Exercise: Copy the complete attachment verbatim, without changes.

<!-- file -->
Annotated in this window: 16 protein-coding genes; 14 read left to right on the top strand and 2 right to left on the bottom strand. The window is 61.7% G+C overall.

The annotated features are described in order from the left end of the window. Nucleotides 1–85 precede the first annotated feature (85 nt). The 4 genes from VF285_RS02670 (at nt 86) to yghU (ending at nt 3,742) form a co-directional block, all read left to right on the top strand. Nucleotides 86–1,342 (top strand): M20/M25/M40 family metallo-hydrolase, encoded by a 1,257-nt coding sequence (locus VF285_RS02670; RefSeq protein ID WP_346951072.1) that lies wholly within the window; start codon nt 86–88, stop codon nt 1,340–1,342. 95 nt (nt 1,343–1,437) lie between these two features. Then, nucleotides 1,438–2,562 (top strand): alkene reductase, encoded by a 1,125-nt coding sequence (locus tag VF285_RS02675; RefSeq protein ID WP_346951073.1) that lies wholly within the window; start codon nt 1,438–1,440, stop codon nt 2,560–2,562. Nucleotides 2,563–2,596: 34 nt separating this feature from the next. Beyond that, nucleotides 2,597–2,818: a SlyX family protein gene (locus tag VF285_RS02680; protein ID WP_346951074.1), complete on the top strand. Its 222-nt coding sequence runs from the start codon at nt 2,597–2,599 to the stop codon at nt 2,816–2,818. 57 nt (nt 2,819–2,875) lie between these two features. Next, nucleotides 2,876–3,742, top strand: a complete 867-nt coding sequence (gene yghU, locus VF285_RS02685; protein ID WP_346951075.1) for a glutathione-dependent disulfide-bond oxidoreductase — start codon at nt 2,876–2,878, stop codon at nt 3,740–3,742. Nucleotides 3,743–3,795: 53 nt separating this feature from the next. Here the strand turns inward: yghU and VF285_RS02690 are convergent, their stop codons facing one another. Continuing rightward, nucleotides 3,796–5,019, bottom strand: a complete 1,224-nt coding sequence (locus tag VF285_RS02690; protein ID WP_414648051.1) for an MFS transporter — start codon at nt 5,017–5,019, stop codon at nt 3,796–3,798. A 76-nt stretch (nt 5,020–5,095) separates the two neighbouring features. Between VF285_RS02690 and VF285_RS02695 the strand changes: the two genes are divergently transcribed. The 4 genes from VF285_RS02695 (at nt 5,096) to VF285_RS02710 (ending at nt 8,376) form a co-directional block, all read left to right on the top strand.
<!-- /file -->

Annotated in this window: 16 protein-coding genes; 14 read left to right on the top strand and 2 right to left on the bottom strand. The window is 61.7% G+C overall.

The annotated features are described in order from the left end of the window. Nucleotides 1–85 precede the first annotated feature (85 nt). The 4 genes from VF285_RS02670 (at nt 86) to yghU (ending at nt 3,742) form a co-directional block, all read left to right on the top strand. Nucleotides 86–1,342 (top strand): M20/M25/M40 family metallo-hydrolase, encoded by a 1,257-nt coding sequence (locus VF285_RS02670; RefSeq protein ID WP_346951072.1) that lies wholly within the window; start codon nt 86–88, stop codon nt 1,340–1,342. 95 nt (nt 1,343–1,437) lie between these two features. Then, nucleotides 1,438–2,562 (top strand): alkene reductase, encoded by a 1,125-nt coding sequence (locus tag VF285_RS02675; RefSeq protein ID WP_346951073.1) that lies wholly within the window; start codon nt 1,438–1,440, stop codon nt 2,560–2,562. Nucleotides 2,563–2,596: 34 nt separating this feature from the next. Beyond that, nucleotides 2,597–2,818: a SlyX family protein gene (locus tag VF285_RS02680; protein ID WP_346951074.1), complete on the top strand. Its 222-nt coding sequence runs from the start codon at nt 2,597–2,599 to the stop codon at nt 2,816–2,818. 57 nt (nt 2,819–2,875) lie between these two features. Next, nucleotides 2,876–3,742, top strand: a complete 867-nt coding sequence (gene yghU, locus VF285_RS02685; protein ID WP_346951075.1) for a glutathione-dependent disulfide-bond oxidoreductase — start codon at nt 2,876–2,878, stop codon at nt 3,740–3,742. Nucleotides 3,743–3,795: 53 nt separating this feature from the next. Here the strand turns inward: yghU and VF285_RS02690 are convergent, their stop codons facing one another. Continuing rightward, nucleotides 3,796–5,019, bottom strand: a complete 1,224-nt coding sequence (locus tag VF285_RS02690; protein ID WP_414648051.1) for an MFS transporter — start codon at nt 5,017–5,019, stop codon at nt 3,796–3,798. A 76-nt stretch (nt 5,020–5,095) separates the two neighbouring features. Between VF285_RS02690 and VF285_RS02695 the strand changes: the two genes are divergently transcribed. The 4 genes from VF285_RS02695 (at nt 5,096) to VF285_RS02710 (ending at nt 8,376) form a co-directional block, all read left to right on the top strand.